INDIA, July 15, 2016 (The Better India): We all know water is essential, but too many of us think it's unlimited. In reality, fresh water is a finite resource that is rapidly becoming scarce. In India, a warming climate is drying up lakes and rivers, while rapid urbanization and water pollution are putting enormous pressure on the quantity and quality of surface and groundwater. The country's fragile agricultural system still depends primarily on rainfall and a bad monsoon season can wreck havoc on the national economy. Water conservation is a key element of any strategy that aims to alleviate the water scarcity crisis in India. With rainfall patterns changing almost every year, the Indian government has started looking at means to revive the traditional systems of water harvesting in the country. Given that these methods are simple and eco-friendly for the most part, they are not just highly effective for the people who rely on them but they are also good for the environment.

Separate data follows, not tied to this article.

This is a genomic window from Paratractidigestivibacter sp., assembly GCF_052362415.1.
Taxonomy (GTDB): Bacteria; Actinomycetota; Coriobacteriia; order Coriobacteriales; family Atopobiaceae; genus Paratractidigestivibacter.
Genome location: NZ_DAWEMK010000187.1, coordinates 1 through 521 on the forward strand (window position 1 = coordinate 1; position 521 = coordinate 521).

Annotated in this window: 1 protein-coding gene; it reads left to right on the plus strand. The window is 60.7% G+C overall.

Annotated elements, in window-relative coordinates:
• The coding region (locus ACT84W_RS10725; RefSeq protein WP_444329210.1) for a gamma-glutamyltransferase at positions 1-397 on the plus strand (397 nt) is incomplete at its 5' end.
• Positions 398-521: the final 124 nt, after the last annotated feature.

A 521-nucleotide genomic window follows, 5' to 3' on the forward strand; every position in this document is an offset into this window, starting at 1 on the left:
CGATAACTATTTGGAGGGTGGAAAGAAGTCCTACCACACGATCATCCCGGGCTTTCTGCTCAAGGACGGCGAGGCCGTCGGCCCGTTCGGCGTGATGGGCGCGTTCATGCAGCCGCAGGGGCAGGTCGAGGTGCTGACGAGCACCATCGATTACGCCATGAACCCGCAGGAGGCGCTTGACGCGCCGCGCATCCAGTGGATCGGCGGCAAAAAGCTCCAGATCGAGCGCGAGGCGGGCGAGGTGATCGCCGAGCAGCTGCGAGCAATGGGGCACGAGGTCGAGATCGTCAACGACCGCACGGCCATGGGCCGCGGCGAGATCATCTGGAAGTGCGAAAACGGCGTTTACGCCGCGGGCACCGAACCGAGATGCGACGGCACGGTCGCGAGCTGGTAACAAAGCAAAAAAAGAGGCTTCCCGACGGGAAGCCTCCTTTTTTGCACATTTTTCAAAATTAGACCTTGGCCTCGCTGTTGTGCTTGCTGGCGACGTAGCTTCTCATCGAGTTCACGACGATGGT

History tells us that both floods and droughts were a regular occurrence in ancient India. Perhaps this is why every region in the country has its own traditional water harvesting techniques that reflect the geographical peculiarities and cultural uniqueness of the regions. The basic concept underlying all these techniques is that rain should be harvested whenever and wherever it falls. Archaeological evidence shows that the practice of water conservation is deep rooted in the science of ancient India. Excavations show that the cities of the Indus Valley Civilization had excellent systems of water harvesting and drainage. Drawing upon centuries of experience, Indians continued to build structures to catch, hold and store monsoon rainwater for the dry seasons to come. These traditional techniques, though less popular today, are still in use and efficient.
For a brief account of the unique water conservation systems prevalent in India, see "source" above.